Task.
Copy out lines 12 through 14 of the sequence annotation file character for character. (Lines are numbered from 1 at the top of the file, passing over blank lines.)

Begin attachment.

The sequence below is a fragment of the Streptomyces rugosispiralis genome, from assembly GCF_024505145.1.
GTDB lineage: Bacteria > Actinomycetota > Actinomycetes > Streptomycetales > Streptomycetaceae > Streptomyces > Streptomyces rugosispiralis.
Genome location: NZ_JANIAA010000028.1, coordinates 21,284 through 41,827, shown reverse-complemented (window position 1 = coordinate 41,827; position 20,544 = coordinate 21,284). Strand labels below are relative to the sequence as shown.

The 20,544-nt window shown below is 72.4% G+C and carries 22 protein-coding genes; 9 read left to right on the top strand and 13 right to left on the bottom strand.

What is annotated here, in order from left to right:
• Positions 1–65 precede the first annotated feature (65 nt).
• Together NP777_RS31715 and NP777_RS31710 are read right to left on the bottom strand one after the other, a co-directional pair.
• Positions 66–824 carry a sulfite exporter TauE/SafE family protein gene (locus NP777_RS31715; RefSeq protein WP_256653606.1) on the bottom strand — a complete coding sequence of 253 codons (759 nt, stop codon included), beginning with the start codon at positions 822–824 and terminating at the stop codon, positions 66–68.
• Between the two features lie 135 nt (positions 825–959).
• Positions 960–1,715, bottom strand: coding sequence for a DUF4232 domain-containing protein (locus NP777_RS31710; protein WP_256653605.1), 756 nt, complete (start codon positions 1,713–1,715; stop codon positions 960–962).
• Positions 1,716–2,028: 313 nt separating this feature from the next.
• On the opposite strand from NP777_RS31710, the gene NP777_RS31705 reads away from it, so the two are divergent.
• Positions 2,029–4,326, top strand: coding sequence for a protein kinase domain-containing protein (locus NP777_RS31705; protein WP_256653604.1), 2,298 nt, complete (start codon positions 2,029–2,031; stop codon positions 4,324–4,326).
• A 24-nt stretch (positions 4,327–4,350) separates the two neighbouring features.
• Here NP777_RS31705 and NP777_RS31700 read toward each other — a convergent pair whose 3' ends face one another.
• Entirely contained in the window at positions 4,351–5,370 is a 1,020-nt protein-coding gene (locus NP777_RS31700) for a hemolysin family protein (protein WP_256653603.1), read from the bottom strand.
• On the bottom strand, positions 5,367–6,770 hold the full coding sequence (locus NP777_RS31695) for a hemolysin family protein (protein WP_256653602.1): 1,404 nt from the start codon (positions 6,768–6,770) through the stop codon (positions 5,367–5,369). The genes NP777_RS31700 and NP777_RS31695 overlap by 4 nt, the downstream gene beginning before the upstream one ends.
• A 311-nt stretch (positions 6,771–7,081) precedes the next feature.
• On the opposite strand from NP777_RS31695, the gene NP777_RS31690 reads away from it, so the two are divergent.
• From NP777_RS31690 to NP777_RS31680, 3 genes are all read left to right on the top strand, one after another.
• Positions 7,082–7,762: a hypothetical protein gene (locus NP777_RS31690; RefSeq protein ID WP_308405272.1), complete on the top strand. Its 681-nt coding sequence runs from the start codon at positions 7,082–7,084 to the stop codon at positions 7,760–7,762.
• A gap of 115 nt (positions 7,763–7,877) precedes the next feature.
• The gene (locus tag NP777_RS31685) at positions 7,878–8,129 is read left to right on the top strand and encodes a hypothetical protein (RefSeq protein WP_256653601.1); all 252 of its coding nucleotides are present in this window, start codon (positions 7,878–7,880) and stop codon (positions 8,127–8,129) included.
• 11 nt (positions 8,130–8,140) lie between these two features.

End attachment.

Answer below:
• On the opposite strand from NP777_RS31710, the gene NP777_RS31705 reads away from it, so the two are divergent.
• Positions 2,029–4,326, top strand: coding sequence for a protein kinase domain-containing protein (locus NP777_RS31705; protein WP_256653604.1), 2,298 nt, complete (start codon positions 2,029–2,031; stop codon positions 4,324–4,326).
• A 24-nt stretch (positions 4,327–4,350) separates the two neighbouring features.